Ever heard the expression, “Evolution is just a theory”?
It’s often used by creationists who deem the theory of evolution, an observation initially put forth by Charles Darwin in The Origin of Species, as an insult to their religion because it isn’t consistent with the accounts of the Bible, Quran, etc.
The notion that all life evolved from a single-celled organism, affectionately known as LUCA (Last Common Universal Ancestor) simply doesn’t jive with being taught that a God created man shortly after the start of time.
If you’ll indulge me for a moment, I will explain, albeit quite simplified, why that is a profoundly wrong and insulting statement to make to discredit evolution.
There are generally accepted levels that answers to questions can be given or assigned, from a scientific perspective. Since science is what brought you the theory of evolution, that’s what should be referenced when discussing it.
Because this is a simple blog post and not a thesis, think of this as just a Cliff’s notes version to explain the basic concept. So please no attacks if you think I left something important out. But by all means, feel free to chime in below if you want to add anything.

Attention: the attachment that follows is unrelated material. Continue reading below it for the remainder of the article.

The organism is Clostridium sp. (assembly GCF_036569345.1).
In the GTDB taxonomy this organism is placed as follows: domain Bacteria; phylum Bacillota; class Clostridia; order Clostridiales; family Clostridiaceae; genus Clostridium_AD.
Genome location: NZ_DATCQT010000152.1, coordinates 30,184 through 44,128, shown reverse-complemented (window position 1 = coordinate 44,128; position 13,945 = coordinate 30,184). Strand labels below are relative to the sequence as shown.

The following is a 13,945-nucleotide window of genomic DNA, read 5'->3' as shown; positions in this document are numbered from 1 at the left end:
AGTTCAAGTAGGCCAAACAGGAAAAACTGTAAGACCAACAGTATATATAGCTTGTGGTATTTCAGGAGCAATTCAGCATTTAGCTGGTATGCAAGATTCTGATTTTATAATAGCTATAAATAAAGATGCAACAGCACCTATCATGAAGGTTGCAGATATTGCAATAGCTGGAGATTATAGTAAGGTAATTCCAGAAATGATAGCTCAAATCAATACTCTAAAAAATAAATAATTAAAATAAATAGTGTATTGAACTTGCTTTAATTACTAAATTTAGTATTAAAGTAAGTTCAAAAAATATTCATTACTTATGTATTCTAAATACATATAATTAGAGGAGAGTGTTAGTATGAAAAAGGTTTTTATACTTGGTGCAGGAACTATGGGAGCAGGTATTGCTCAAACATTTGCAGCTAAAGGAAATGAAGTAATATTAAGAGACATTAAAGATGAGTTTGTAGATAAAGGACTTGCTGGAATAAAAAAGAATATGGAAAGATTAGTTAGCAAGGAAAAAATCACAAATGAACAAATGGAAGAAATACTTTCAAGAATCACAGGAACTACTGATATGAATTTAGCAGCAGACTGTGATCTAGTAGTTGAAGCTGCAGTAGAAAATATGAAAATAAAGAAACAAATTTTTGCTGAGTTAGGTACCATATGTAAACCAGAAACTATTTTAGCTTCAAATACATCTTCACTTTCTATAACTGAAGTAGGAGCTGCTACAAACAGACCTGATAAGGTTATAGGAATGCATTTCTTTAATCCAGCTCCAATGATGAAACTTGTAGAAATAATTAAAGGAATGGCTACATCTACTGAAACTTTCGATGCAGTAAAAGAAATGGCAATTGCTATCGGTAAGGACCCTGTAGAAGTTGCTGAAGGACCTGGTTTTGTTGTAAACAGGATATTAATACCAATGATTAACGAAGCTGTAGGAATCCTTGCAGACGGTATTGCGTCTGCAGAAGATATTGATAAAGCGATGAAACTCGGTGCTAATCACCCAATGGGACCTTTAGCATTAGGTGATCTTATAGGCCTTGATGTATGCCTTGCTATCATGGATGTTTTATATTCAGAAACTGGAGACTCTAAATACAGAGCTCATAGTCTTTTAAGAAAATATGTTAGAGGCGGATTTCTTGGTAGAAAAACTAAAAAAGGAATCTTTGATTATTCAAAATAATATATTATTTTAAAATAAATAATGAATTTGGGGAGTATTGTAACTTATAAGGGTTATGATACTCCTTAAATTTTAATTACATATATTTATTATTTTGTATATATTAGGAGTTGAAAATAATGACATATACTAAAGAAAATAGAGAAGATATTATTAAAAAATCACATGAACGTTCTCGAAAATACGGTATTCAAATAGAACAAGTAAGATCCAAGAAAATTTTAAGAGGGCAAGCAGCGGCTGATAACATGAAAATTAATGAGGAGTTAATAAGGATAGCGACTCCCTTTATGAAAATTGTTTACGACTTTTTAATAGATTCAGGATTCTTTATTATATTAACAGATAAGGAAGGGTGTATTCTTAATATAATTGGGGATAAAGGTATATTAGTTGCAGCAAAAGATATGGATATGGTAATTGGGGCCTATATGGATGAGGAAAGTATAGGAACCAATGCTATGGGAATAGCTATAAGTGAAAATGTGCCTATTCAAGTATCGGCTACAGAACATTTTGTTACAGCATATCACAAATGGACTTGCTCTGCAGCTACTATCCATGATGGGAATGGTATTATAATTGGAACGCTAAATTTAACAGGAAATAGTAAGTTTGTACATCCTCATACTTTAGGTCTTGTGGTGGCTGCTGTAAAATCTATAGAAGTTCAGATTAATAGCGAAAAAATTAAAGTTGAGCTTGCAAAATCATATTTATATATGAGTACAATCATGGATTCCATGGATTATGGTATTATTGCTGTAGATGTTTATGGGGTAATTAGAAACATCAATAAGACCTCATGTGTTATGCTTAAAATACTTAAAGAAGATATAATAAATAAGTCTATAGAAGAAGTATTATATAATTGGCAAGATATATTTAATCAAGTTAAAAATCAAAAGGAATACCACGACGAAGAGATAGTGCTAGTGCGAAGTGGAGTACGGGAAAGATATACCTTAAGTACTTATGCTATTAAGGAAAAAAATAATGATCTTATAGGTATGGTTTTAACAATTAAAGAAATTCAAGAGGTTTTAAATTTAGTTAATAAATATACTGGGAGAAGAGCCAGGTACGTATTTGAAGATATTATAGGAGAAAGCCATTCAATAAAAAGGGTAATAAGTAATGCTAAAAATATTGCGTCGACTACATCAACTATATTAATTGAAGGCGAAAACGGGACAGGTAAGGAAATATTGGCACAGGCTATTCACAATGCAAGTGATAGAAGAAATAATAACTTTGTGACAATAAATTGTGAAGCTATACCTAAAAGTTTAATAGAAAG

Anyway, enough babbling, here goes…
The lowest level assigned to the answer to a question would be a guess. A guess is when you have no evidence you are basing your guess on, you’re just picking something that seems to make the most sense to you and going with it. We all do it, there’s nothing wrong with it, but it’s just not science.
With an educated guess, you still haven’t actually gathered evidence or done any work you could call science, but now you have some knowledge that leads you to your guess so it’s not just a garden variety random guess as above.
This might also be a situation where you might ask a physicist, for example, about a question that could be answered by physics. If they don’t know the answer, yet based on what they do know, they make a guess, that’s an educated guess.
For the first time, we’re talking about actually beginning to do some science.